What is sodium and how does the body use it?

Sodium is a chemical element (symbol Na) that creates an electrical charge when mixed with water, which classifies it as an electrolyte. The body uses electrolytes like sodium, potassium, chloride, and bicarbonate to create the electrical flow required for nerve transmission, muscle contraction, fluid balancing, pH balancing, and kidney functioning. Sodium is found in dietary compounds such as sodium chloride (table salt) and sodium bicarbonate (baking soda).

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How much sodium do I need in my diet?

Level Milligrams
Minimum 500
Recommended 1,500
Maximum 2,300
Avg. U.S. Diet 3,400

Source: American Heart Association1

Individuals who sweat excessively, such as endurance athletes and construction workers, may need to consume sodium at levels higher than the recommendations to replace the sodium lost through sweat. People with high blood pressure or sodium sensitivity may need to limit sodium intake more aggressively than the recommendations.

What are the dangers of eating too much sodium?

The average American consumes more than twice the recommended amount of sodium, which increases our risk for high blood pressure, porous bones, and cancer.2

High Blood Pressure

Our bodies dilute excessive levels of sodium by increasing fluid retention. The increase in bodily fluid increases our blood pressure — similar to adding more air to a tire. Prolonged high blood pressure (hypertension) is a leading cause of cardiovascular disease, which dramatically increases our risk for heart attacks, strokes, and heart failure.

Porous Bones

Eating high levels of sodium can cause the body to excrete calcium in the urine. If calcium levels in the bloodstream are low, the body can extract calcium from bones, which can lead to porous bones (osteoporosis).3


Researchers have found a correlation between the consumption of salt (particularly salt-preserved foods) and stomach cancer, which is the third leading cause of cancer deaths worldwide.4 As a result, The World Cancer Research Fund and the American Institute for Cancer Research both recommend limiting salt intake to minimize the risk of contracting stomach cancer.5, 6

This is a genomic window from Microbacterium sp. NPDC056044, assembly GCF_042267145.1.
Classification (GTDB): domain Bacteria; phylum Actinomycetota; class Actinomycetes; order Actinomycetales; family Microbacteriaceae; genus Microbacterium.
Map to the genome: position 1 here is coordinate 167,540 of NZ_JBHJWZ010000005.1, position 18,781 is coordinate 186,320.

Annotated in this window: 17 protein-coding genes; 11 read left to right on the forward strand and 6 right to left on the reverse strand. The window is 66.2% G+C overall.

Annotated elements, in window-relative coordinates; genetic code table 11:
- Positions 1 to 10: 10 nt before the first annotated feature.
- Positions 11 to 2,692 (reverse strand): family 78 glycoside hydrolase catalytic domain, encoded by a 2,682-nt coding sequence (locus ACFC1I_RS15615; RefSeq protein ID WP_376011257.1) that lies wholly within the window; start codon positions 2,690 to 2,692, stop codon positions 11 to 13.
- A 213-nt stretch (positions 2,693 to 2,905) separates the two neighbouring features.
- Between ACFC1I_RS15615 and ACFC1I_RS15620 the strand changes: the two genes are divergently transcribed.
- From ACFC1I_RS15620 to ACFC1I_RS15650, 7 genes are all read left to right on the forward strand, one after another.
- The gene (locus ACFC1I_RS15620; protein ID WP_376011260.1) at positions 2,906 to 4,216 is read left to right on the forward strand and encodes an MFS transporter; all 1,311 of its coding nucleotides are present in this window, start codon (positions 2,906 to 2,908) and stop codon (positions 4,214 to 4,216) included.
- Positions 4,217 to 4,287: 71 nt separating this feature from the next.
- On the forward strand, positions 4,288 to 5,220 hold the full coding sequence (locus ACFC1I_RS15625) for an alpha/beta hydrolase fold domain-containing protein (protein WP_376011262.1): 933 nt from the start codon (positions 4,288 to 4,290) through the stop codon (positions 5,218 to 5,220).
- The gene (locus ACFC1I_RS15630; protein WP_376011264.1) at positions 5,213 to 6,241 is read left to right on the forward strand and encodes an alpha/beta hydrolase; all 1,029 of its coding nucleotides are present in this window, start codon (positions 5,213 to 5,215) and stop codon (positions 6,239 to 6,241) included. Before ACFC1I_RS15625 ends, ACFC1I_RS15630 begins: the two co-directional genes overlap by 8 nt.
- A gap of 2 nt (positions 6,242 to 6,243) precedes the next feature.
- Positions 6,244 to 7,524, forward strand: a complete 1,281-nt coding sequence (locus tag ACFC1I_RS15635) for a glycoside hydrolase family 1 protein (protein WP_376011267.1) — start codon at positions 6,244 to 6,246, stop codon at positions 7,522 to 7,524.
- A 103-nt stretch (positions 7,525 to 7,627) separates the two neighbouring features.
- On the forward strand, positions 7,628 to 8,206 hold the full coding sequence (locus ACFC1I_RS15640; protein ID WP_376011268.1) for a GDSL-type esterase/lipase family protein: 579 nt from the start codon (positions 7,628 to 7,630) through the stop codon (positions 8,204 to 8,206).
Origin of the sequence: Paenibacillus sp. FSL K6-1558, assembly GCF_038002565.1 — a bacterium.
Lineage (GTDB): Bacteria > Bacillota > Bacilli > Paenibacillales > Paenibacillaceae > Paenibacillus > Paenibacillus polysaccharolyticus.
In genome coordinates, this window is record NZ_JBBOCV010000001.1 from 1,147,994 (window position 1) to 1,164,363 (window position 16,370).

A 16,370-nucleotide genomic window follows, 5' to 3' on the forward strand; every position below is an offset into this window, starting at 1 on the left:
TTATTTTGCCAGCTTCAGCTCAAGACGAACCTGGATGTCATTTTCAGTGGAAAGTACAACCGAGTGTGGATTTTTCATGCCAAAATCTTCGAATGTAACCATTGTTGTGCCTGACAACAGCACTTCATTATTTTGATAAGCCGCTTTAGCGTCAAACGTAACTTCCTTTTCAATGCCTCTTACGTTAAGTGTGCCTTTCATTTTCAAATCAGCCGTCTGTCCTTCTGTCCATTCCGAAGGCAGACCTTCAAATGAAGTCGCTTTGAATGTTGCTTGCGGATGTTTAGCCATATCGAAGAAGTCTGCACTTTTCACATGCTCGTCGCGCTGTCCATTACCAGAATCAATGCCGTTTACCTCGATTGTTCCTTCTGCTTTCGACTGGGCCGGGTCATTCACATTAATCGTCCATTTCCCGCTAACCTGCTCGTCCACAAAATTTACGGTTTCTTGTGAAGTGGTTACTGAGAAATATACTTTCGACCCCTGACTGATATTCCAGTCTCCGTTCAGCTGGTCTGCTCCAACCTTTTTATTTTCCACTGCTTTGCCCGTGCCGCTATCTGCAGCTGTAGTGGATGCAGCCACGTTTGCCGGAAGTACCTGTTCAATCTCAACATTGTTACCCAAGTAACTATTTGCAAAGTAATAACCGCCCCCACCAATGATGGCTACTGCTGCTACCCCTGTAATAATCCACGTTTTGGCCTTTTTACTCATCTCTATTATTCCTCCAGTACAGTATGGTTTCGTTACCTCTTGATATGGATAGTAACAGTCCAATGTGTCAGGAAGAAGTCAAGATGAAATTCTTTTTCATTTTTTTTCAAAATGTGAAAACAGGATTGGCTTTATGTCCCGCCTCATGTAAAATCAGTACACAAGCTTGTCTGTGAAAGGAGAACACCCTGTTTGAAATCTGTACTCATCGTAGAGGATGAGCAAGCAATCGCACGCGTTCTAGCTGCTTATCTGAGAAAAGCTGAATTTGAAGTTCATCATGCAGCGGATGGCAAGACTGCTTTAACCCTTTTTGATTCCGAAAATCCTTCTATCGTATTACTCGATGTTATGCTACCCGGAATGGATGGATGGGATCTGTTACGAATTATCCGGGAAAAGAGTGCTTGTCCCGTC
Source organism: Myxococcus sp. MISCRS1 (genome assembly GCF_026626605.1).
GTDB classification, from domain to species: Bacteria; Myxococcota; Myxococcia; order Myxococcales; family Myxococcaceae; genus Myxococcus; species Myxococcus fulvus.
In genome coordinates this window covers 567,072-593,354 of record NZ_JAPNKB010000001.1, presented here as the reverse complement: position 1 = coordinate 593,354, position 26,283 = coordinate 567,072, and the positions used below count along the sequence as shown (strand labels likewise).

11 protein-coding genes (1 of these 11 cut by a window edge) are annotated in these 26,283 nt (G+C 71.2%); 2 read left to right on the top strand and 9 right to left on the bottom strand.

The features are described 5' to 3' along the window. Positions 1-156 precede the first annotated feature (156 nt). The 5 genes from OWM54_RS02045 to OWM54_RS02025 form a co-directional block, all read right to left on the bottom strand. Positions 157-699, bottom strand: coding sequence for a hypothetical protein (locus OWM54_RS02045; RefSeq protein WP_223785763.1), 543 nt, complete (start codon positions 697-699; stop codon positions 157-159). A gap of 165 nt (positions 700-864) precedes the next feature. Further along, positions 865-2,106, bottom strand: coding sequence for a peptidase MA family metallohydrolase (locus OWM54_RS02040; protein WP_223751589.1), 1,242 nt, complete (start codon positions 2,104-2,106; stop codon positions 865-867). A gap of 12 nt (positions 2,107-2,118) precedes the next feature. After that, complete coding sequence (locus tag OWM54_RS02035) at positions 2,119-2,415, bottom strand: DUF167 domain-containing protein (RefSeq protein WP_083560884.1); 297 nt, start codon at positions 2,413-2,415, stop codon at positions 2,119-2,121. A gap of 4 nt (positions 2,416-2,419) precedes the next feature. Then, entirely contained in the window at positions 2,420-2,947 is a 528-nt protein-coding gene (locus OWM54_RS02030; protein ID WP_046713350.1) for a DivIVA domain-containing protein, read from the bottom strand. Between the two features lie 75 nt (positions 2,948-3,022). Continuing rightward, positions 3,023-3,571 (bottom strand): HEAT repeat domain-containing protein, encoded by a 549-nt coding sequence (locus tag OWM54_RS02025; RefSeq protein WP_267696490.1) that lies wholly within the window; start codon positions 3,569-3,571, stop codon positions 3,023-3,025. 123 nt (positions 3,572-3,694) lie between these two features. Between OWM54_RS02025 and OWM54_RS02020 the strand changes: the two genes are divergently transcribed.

Potassium: A Mitigator

Potassium can counteract the negative effects of sodium by relaxing the walls of blood vessels and lowering blood pressure. The balance between potassium and sodium is particularly important. One study found that people with the highest sodium-to-potassium ratio had double the risk of dying from a heart attack as compared to those with the lowest ratio.7

Are you eating too much sodium? Keep a food diary and find out. Track sodium!

Which foods contain large amounts of sodium?

Roughly 75% of the sodium consumed in a typical U.S. diet is added by food manufacturers.1 Consequently, minimizing highly-processed foods in your diet is a crucial element of reducing your sodium consumption.

Food Categories High in Sodium

  • Foods made in brine (pickles, olives, sauerkraut)
  • Salty and smoked meats (bologna, corned beef, bacon, ham, sausage, lunch meats)
  • Salty and smoked fish (anchovies, caviar, dried fish, smoked salmon, sardines, herring)
  • Snack/junk food (potato chips, pretzels, popcorn, salted nuts, crackers)
  • Sauces (Worcestershire, soy, barbecue, and teriyaki)
  • Condiments (seasoned salts, ketchup, mustard)
  • Cheese
  • Salad dressing
  • Soups
  • Restaurant entrees
Example Quantity Sodium (mg)
Creamy Tomato Soup 1 bowl 1,125
Taco Bell Bean Burrito 1 burrito 1,060
Soy Sauce 1 tbsp 920
Green Olives 10 small olives 686
Lean Cuisine Spaghetti w/ Meat Sauce 1 meal 520
Pretzel Twists 17 pretzels 450
Dill Pickle Slices 6 slices 400
Bacon 2 slices 356

Additional Resources

  1. How much sodium should I eat per day?. American Heart Association.
  2. What We Eat in America: Nutrient intakes from food by gender and age. National Health and Nutrition Examination Survey (NHANES) 2009-10. US Department of Agriculture; Agricultural Research Service.
  3. He, F. J., & Macgregor, G. A. (2008). A comprehensive review on salt and health and current experience of worldwide salt reduction programmes. Journal of Human Hypertension, 23(6), 363-384.
  4. Wang, X., Terry, P. D., & Yan, H. (2009). Review of salt consumption and stomach cancer risk: Epidemiological and biological evidence. World Journal of Gastroenterology, 15(18), 2204.
  5. Fay, S (2016). Salt: Shaking up the link with stomach cancer. World Cancer Research Fund International.
  6. Questions about AICR’s Stomach Cancer Report. American Institute for Cancer Research.
  7. Yang, Liu, et al. (2011). Sodium and Potassium Intake and Mortality Among US Adults. Archives of Internal Medicine, 171(13), 1183.

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